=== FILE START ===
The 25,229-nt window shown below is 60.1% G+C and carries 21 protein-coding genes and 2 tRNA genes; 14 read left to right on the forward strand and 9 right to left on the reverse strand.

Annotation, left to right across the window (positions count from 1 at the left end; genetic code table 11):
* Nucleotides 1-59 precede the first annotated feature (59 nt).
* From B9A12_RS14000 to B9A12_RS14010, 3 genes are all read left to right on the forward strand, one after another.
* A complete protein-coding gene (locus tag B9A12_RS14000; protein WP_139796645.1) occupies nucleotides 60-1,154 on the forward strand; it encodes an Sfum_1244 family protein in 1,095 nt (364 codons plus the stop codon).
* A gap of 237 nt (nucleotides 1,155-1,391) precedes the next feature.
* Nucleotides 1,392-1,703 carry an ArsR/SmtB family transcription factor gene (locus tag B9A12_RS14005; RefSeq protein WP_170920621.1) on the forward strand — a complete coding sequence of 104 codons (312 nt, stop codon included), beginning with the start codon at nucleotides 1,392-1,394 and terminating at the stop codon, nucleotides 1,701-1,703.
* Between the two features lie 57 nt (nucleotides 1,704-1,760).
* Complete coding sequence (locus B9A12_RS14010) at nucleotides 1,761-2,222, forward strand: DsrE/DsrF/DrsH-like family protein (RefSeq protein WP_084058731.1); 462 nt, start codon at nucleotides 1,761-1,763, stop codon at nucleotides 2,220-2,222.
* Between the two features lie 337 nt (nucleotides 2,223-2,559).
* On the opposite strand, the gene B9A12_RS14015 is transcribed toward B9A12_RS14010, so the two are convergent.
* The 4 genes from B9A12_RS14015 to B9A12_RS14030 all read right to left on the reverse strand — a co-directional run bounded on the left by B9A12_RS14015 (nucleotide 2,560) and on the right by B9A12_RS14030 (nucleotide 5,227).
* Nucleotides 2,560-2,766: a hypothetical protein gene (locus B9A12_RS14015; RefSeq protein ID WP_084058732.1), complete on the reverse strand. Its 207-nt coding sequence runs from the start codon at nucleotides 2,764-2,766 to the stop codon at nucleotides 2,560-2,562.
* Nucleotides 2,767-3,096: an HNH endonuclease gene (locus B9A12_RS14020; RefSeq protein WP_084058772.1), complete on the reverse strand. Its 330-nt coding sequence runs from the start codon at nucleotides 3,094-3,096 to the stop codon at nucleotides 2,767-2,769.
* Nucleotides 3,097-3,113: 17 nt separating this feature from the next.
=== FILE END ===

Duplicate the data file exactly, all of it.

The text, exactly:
The 25,229-nt window shown below is 60.1% G+C and carries 21 protein-coding genes and 2 tRNA genes; 14 read left to right on the forward strand and 9 right to left on the reverse strand.

Annotation, left to right across the window (positions count from 1 at the left end; genetic code table 11):
* Nucleotides 1-59 precede the first annotated feature (59 nt).
* From B9A12_RS14000 to B9A12_RS14010, 3 genes are all read left to right on the forward strand, one after another.
* A complete protein-coding gene (locus tag B9A12_RS14000; protein WP_139796645.1) occupies nucleotides 60-1,154 on the forward strand; it encodes an Sfum_1244 family protein in 1,095 nt (364 codons plus the stop codon).
* A gap of 237 nt (nucleotides 1,155-1,391) precedes the next feature.
* Nucleotides 1,392-1,703 carry an ArsR/SmtB family transcription factor gene (locus tag B9A12_RS14005; RefSeq protein WP_170920621.1) on the forward strand — a complete coding sequence of 104 codons (312 nt, stop codon included), beginning with the start codon at nucleotides 1,392-1,394 and terminating at the stop codon, nucleotides 1,701-1,703.
* Between the two features lie 57 nt (nucleotides 1,704-1,760).
* Complete coding sequence (locus B9A12_RS14010) at nucleotides 1,761-2,222, forward strand: DsrE/DsrF/DrsH-like family protein (RefSeq protein WP_084058731.1); 462 nt, start codon at nucleotides 1,761-1,763, stop codon at nucleotides 2,220-2,222.
* Between the two features lie 337 nt (nucleotides 2,223-2,559).
* On the opposite strand, the gene B9A12_RS14015 is transcribed toward B9A12_RS14010, so the two are convergent.
* The 4 genes from B9A12_RS14015 to B9A12_RS14030 all read right to left on the reverse strand — a co-directional run bounded on the left by B9A12_RS14015 (nucleotide 2,560) and on the right by B9A12_RS14030 (nucleotide 5,227).
* Nucleotides 2,560-2,766: a hypothetical protein gene (locus B9A12_RS14015; RefSeq protein ID WP_084058732.1), complete on the reverse strand. Its 207-nt coding sequence runs from the start codon at nucleotides 2,764-2,766 to the stop codon at nucleotides 2,560-2,562.
* Nucleotides 2,767-3,096: an HNH endonuclease gene (locus B9A12_RS14020; RefSeq protein WP_084058772.1), complete on the reverse strand. Its 330-nt coding sequence runs from the start codon at nucleotides 3,094-3,096 to the stop codon at nucleotides 2,767-2,769.
* Nucleotides 3,097-3,113: 17 nt separating this feature from the next.